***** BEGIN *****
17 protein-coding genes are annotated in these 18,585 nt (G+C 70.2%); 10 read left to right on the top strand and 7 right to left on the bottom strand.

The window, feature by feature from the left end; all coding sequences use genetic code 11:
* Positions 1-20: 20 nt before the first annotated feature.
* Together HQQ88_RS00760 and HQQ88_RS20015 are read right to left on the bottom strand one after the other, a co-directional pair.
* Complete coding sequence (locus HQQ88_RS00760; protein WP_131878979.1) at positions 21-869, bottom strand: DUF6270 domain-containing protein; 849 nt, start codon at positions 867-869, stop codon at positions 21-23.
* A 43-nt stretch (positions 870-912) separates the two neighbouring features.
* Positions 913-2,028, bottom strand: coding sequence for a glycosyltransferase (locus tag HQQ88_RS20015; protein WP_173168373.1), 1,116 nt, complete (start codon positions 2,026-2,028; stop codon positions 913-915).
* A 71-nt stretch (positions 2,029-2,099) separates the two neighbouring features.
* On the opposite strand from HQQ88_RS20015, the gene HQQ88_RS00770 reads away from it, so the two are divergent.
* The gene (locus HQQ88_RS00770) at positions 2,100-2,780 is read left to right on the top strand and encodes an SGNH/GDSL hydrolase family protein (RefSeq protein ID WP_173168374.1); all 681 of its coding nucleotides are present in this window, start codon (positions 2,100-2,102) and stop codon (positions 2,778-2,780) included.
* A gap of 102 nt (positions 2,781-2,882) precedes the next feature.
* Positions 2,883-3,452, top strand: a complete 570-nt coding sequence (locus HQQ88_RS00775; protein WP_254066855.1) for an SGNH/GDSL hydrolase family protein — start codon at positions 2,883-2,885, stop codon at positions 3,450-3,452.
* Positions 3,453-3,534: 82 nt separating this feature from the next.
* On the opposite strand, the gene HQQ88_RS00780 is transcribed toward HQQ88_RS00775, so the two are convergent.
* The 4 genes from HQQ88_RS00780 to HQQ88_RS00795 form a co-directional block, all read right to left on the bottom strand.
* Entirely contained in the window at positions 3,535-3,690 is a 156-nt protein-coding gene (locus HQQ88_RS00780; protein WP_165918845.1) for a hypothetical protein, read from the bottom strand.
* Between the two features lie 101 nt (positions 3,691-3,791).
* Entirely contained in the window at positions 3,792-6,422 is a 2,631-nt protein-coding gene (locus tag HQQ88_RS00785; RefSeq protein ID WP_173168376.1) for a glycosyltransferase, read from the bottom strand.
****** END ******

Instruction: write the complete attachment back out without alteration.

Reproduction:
17 protein-coding genes are annotated in these 18,585 nt (G+C 70.2%); 10 read left to right on the top strand and 7 right to left on the bottom strand.

The window, feature by feature from the left end; all coding sequences use genetic code 11:
* Positions 1-20: 20 nt before the first annotated feature.
* Together HQQ88_RS00760 and HQQ88_RS20015 are read right to left on the bottom strand one after the other, a co-directional pair.
* Complete coding sequence (locus HQQ88_RS00760; protein WP_131878979.1) at positions 21-869, bottom strand: DUF6270 domain-containing protein; 849 nt, start codon at positions 867-869, stop codon at positions 21-23.
* A 43-nt stretch (positions 870-912) separates the two neighbouring features.
* Positions 913-2,028, bottom strand: coding sequence for a glycosyltransferase (locus tag HQQ88_RS20015; protein WP_173168373.1), 1,116 nt, complete (start codon positions 2,026-2,028; stop codon positions 913-915).
* A 71-nt stretch (positions 2,029-2,099) separates the two neighbouring features.
* On the opposite strand from HQQ88_RS20015, the gene HQQ88_RS00770 reads away from it, so the two are divergent.
* The gene (locus HQQ88_RS00770) at positions 2,100-2,780 is read left to right on the top strand and encodes an SGNH/GDSL hydrolase family protein (RefSeq protein ID WP_173168374.1); all 681 of its coding nucleotides are present in this window, start codon (positions 2,100-2,102) and stop codon (positions 2,778-2,780) included.
* A gap of 102 nt (positions 2,781-2,882) precedes the next feature.
* Positions 2,883-3,452, top strand: a complete 570-nt coding sequence (locus HQQ88_RS00775; protein WP_254066855.1) for an SGNH/GDSL hydrolase family protein — start codon at positions 2,883-2,885, stop codon at positions 3,450-3,452.
* Positions 3,453-3,534: 82 nt separating this feature from the next.
* On the opposite strand, the gene HQQ88_RS00780 is transcribed toward HQQ88_RS00775, so the two are convergent.
* The 4 genes from HQQ88_RS00780 to HQQ88_RS00795 form a co-directional block, all read right to left on the bottom strand.
* Entirely contained in the window at positions 3,535-3,690 is a 156-nt protein-coding gene (locus HQQ88_RS00780; protein WP_165918845.1) for a hypothetical protein, read from the bottom strand.
* Between the two features lie 101 nt (positions 3,691-3,791).
* Entirely contained in the window at positions 3,792-6,422 is a 2,631-nt protein-coding gene (locus tag HQQ88_RS00785; RefSeq protein ID WP_173168376.1) for a glycosyltransferase, read from the bottom strand.